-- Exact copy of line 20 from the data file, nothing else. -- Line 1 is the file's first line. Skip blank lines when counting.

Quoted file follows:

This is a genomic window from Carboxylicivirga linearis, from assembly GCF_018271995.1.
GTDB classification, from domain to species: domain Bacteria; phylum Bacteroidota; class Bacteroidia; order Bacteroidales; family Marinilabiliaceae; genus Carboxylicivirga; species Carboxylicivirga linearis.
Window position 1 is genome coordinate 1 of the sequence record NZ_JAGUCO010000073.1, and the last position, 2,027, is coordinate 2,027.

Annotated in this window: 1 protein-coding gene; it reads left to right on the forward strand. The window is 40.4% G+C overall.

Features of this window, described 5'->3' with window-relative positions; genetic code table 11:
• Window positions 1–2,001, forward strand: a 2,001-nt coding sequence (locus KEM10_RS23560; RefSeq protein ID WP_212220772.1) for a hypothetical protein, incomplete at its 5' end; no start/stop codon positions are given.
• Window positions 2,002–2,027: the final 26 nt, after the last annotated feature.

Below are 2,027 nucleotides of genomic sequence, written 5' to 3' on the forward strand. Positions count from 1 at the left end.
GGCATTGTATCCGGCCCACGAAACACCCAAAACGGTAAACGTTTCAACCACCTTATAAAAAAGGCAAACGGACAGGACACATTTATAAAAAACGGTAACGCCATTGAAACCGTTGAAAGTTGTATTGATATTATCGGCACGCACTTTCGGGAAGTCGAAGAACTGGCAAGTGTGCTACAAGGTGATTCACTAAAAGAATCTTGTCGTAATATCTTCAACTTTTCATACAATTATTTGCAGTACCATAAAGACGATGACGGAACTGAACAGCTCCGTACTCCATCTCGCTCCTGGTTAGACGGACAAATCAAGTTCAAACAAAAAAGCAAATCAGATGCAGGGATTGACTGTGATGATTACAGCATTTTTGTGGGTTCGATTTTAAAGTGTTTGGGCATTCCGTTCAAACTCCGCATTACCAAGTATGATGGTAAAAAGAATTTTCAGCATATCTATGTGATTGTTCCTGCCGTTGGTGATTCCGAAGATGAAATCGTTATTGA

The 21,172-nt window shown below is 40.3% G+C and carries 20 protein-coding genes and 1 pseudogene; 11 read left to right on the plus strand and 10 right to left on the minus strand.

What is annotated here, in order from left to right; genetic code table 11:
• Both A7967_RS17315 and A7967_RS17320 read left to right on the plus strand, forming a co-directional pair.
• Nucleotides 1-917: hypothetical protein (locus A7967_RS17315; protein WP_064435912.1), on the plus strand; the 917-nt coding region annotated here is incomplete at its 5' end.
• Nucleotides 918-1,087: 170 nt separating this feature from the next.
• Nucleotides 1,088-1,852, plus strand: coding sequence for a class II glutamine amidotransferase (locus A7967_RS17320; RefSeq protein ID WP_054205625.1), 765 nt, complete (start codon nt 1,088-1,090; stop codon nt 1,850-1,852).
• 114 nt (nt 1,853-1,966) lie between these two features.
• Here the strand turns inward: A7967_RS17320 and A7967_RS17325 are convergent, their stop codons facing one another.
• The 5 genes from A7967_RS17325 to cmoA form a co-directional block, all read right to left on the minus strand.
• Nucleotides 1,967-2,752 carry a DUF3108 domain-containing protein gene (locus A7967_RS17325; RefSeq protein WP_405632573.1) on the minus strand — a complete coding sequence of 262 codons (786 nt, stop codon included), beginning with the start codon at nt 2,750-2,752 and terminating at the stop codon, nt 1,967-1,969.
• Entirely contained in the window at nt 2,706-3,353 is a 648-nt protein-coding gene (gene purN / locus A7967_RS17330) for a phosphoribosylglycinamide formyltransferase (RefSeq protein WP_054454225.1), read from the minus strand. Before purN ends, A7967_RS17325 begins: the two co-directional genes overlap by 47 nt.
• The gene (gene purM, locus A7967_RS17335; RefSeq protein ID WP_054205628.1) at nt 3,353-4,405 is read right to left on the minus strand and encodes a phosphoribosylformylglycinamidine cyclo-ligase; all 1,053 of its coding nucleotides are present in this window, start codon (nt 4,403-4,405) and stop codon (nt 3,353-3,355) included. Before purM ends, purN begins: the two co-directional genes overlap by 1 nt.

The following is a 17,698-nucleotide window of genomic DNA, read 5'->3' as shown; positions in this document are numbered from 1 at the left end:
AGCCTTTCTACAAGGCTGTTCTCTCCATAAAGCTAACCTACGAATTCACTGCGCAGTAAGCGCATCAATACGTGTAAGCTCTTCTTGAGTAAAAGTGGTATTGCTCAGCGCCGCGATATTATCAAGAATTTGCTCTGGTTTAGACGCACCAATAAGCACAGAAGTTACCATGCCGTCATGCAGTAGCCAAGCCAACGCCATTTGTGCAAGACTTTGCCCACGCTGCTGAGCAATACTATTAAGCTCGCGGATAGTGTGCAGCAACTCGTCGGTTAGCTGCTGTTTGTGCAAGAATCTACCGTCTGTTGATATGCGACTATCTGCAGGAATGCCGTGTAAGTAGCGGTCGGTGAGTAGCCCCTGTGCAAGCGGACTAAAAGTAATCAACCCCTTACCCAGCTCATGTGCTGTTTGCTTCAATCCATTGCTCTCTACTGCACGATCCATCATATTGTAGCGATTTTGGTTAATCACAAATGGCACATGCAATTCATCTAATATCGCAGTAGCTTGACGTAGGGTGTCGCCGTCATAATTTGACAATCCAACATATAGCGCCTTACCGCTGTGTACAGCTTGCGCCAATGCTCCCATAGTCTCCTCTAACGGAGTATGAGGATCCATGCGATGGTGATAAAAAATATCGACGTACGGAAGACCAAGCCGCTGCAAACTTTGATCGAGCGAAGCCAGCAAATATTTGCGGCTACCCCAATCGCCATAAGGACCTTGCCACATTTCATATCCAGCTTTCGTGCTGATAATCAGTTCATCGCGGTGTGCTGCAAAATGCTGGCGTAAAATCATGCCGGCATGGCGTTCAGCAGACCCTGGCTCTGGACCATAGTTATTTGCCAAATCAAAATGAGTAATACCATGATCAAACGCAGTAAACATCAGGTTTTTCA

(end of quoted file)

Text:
• Entirely contained in the window at nt 2,706-3,353 is a 648-nt protein-coding gene (gene purN / locus A7967_RS17330) for a phosphoribosylglycinamide formyltransferase (RefSeq protein WP_054454225.1), read from the minus strand. Before purN ends, A7967_RS17325 begins: the two co-directional genes overlap by 47 nt.